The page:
This issue features Accuracy Test Part IX, Three Historically Important Black Powder Rifles, The Rise and Fall of Recreation Magazine, Stevens Target Rifles 1875-1915 – Volumes I and II, What’s Inside an Old 44-90, James Graham – Hunting Wolves in Texas, SPG Tropical Lube and BACO Bore Wipes iin the 40-65 Black Powder Cartridge Rifle, RCBS’s Partner Press, The Nifty 38-50, Match Results, and Rifle Clubs.
The importance of local shooting clubs is immeasurable. Local clubs are the foundation on which o... ...Read More >
Effective immediately, Hodgdon Powder Company, Inc. has made the decision to cease manufacturing ... ...Read More >
One of the commonly asked questions from new black powder shooters is: “How do I determine the am... ...Read More >
t was reported by several news agencies, most notably The Times of Israel that in the wake of the terrorist attack by Hamas, National Security Minister Ben Gvir said that his ministry will buy 10,000 rifles for civilian security teams. Along with this, the governmental red tape that has discouraged many Israelis from owning a personal protection firearm will be simplified, at least in the short term. This is all in an effort to provide a means of personal defense during the violence that is expected to continue in Israel. Many kibbutzim were attacked by the terrorists and those that were unarmed predictably suffered terrible depredations. ...Read More >
Unfortunately, we don’t have much information on Dick Brown, other than he was a trapper who operated near Knowlton, Montana circa 1904, when this photograph was taken by Evelyn Cameron. On the other hand, Evelyn Cameron is quite well-known and lived a fascinating life in the vicinity of Terry, Montana. One of six children, Evelyn Jephson Flower was born on August 26, 1868, and grew up in sophisticated society. In 1889, she married Ewen Cameron and they took a honeymoon trip to Montana where they obtained a guide and explored the eastern badlands. They returned to Montana to establish a ranch and raise polo ponies in 1891. ...Read More >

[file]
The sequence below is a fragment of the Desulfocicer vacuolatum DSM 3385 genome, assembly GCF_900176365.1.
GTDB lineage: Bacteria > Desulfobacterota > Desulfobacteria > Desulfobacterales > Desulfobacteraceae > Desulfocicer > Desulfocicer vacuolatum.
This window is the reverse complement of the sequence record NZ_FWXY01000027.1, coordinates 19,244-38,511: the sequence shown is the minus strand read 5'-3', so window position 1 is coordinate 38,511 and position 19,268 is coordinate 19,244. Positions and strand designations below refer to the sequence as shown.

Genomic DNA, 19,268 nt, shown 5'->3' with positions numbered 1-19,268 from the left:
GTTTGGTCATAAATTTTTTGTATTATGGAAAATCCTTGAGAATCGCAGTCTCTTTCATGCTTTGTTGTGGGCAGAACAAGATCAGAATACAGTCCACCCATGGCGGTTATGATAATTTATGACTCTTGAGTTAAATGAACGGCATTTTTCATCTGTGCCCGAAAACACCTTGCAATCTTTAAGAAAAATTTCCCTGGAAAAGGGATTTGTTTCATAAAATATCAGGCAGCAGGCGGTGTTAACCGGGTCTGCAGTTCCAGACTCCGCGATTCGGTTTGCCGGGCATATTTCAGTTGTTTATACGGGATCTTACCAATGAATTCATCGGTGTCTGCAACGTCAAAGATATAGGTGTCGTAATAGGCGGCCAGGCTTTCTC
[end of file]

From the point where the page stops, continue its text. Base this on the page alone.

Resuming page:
Most of the readers of this magazine are familiar with the Maynard target rifles of the late 1800s that were used by a number of renowned shooting champions; however, some might not be familiar with the early percussion carbines that helped make Dr. Edward Maynard famous. Of course, he was also known for his rolled tape priming system, which was incorporated into many military gun locks before the Civil War, most notably the Model 1855 series of firearms. In this article, we will shoot an original Maynard military carbine using historic loading techniques to answer the question, “How accurate were they, really?” In addition, we will explore the reasons why the Maynard was one of the very few successful carbine designs to survive after the Civil War, while over a dozen other brands slipped into obscurity. Finally, we will see that the Maynard carbine ammo is easy to make, requiring no special skills or equipment. You can reload a batch in an hour or less, or you can do it right at the range. ...Read More >
Jim Foral’s article on John Bodine and the early International Rifle Matches was both interesting and informative (BPCN Summer 2021, Issue 114). Our very good friend and enabler of 45 years, gun dealer and collector Ron Peterson of Albuquerque, New Mexico, owns three of the long-range target rifles used in some of those matches and agreed to share them in this issue. Here is a look at Irish Team Captain Arthur B. Leech’s Rigby muzzleloader, American team member Major Henry Fulton’s Remington, and American Team Member George Wooster Yale’s Sharps. ...Read More >